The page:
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The Other Side of Everything

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Written on June 9, 2005, and categorized as Secret and Invisible.
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My maternal grandmother died when I was 10, and that momentous event cut me adrift from the heaving sweaty bosom of my family more than anything else. More than my parents divorce, more than being given barbiturates at age 4, more than having a reading age of 16 at age 7.

Ethel was a lovely woman, and she left us too early. Nana I called her. She was married to Fred, 12 years her senior. A marriage of both convenience and love, Fred married Ethel after it transpired she was through no fault of her own, the second wife of a bigamist. Fred’s first wife, Ethel’s sister, had died, and thus Fred rescued Ethel from social opprobrium and the life of an outcast, found a mother for his two children, and began a deep love that would last until Ethel’s untimely passing. Ethel died aged 65, suddenly, after a week, of meningitis, and Fred, so strong and passionate, started to fall to pieces. Without the centre of his world, Fred lost his mind within a few scant months, but his strong swimmer’s body lasted another 8 years. My mother, the child of them both, was the youngest, and she bore the brunt of the tragedy.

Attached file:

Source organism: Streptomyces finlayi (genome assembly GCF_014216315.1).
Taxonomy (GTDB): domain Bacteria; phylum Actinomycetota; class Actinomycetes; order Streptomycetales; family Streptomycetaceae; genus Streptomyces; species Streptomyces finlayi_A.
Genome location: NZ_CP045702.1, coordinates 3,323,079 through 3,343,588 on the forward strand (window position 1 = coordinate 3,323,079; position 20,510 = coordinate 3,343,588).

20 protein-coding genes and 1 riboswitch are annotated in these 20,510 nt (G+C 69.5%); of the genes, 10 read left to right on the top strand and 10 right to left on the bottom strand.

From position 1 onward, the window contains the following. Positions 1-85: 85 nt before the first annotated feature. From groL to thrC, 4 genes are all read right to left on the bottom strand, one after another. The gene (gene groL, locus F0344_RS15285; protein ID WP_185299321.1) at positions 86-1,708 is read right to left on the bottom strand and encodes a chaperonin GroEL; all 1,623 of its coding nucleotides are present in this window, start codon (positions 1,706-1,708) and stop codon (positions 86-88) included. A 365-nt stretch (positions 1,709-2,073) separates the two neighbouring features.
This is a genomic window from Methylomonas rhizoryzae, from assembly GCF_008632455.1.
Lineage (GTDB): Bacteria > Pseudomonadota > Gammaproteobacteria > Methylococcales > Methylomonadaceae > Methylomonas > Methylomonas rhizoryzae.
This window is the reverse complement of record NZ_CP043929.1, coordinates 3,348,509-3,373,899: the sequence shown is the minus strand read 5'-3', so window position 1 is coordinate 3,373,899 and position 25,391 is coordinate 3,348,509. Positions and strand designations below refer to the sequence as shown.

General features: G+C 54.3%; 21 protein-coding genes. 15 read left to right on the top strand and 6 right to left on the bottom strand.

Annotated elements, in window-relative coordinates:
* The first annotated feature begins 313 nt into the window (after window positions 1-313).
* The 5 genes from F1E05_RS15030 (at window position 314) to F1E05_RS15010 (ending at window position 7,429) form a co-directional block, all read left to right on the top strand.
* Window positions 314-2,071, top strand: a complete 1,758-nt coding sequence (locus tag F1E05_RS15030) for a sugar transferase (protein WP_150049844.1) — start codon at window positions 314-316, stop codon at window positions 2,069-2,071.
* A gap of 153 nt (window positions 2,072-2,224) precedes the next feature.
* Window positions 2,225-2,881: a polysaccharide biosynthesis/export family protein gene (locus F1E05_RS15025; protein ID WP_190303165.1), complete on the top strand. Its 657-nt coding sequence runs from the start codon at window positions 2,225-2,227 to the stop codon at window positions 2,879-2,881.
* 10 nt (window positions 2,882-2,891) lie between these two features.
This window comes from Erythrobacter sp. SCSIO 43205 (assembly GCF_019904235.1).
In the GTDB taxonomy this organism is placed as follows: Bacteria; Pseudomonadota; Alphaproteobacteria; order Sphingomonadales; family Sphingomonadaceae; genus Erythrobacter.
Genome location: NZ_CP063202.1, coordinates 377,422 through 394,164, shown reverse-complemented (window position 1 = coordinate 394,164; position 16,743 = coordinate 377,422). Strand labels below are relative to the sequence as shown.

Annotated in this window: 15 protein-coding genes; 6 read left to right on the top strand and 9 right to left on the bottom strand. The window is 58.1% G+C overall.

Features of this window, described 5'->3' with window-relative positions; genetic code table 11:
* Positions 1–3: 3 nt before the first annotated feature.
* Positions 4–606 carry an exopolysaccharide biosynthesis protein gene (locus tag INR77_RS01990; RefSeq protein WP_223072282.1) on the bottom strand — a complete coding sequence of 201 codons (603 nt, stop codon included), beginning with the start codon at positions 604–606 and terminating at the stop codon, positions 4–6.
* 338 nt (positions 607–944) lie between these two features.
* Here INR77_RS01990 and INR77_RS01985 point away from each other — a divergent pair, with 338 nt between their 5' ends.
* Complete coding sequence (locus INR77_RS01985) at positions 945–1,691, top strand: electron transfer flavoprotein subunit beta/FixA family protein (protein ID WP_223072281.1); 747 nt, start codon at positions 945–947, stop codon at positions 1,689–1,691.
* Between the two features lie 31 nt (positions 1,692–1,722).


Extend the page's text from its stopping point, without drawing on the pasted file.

After a week of parental night visits to Croydon General Hospital, strained, hushed voices, telephone calls at odd hours, remonstrations to keep order, I came down in the morning, and my sister was crying.

“If you want to know why I’m crying, it’s because Nana is dead!” she declared rather melodramatically. I went through to the kitchen where my exhausted mother was silently leaking tears in a steady stream down her very tired face.

I was two years older than my sister, and I knew she didn’t really understand. I hated her for crying. I suspected that she was crying to show off, or sympathetically, without substance. It took years for me to accept that of course she was grieving like all of us, that her emotions were as real as mine.

I scowled. I went to the toilet and locked myself in, and tried to feel something. I could not feel anything. Part of me had turned cold and was shut away, locked in a mortuary freezer. This was the loss of the most unqualified and unconditional love I had ever received. I watched as my brain continued to tick along, regardless. It was the end of the world, but somehow, I was still here. Nana had loved me and looked after me when my Mother’s love life was at its most tumultuous, and the event of her sudden death confirmed a pattern of expectation in me, that people who love me always disappear, which I spent years discovering and undoing.

Over the following weeks, I came to understand that I didn’t just lose a grandmother that day, I lost my mother as well, so great was her pain, so overwhelmed was she by her mother’s death and the consequent strain of caring for Fred. Poor distraught unconsolable Fred, my main man, my hero, now enfeebled and in pain, parcelled up and shunted around the family, until his midnight rambling and advancing senility caused the family to find him a place in a home for the elderly. Mum struggled desperately with her own depression, locked into the battle of raising 5 children, of being in a relationship with her third husband, with this major increase in caring holding the entire family to ransom.